The Xingwen Karst Geological Park, approved to be a national geological park by the Ministry of Land and Resources, has formally opened to tourists as a state-level scenic spot.
Located in Xingwen County in southwest China's Sichuan Province, the park lies in the transitional zone between the Sichuan Basin and Yunnan-Guizhou Plateau.
Within the park, limestones of different ages are widely distributed. The so-called Xingwen-type karst landform is formed under the specific geographical position, unique geological structural setting, climate and environment.
The park is the site where the giant doline, a closed depression drainingunderground water in karst areas, was first studied and named in China. It is one of the most important places for karst landform research in the country, said Liu Baojun, academician of the Chinese Academy of Sciences.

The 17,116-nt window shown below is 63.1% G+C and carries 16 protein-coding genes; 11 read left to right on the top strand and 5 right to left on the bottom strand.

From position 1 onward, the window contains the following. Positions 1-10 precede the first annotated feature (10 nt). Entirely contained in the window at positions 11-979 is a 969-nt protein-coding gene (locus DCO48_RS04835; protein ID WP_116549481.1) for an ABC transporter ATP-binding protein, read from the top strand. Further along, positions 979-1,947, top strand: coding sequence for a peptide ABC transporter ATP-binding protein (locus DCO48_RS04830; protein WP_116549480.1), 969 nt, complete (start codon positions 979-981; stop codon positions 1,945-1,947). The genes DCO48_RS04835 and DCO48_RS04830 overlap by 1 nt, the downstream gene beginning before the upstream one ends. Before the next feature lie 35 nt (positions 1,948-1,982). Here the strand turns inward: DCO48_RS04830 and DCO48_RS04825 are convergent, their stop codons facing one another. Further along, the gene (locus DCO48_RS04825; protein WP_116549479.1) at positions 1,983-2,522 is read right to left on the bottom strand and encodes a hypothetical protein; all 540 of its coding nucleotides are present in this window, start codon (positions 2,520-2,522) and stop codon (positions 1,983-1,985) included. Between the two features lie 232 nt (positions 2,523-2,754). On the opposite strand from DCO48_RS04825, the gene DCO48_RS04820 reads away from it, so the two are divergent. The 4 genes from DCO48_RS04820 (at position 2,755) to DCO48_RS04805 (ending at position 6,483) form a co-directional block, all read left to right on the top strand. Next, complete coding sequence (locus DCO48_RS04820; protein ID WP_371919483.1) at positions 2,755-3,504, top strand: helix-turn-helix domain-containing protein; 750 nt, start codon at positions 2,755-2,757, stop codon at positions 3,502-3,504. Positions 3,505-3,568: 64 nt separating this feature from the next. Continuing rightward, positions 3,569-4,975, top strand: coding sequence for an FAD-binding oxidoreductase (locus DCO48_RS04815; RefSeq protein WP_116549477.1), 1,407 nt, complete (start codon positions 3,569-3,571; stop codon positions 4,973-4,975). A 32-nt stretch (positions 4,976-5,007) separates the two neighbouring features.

Carbonate or carbonate-bearing strata dated from about 490 to 250 million years ago are well preserved in the park. There is an abundance of marine fossils and sedimentary marks in the strata, which are the basic materials to form specific landforms with scientific value, Liu said.
Covering 156 square kilometers, the park, hailed as a natural research museum, is also known for its beautiful natural scenery and unique cultural heritage.
Gorges, waterfalls, lakes, hidden rivers, karst caves, ginkgo trees and bamboo grove, spinulose tree ferns, temples and ruins of the mysterious Bo people can be found.
The Bo, known to many for their mysterious hanging coffins on high cliffs along some sections of the Yangytze River, inhabited the area for more than 1,000 years in Xingwen before they were slaughtered out of existence some 500 years ago in a genocide in the aftermath of a war between them and the ruling Ming Dynasty (1368-1644).
Hanging coffins, group of tombs, ancient castle, castle gates, stone inscriptions and copper drums of the Bo are preserved in the park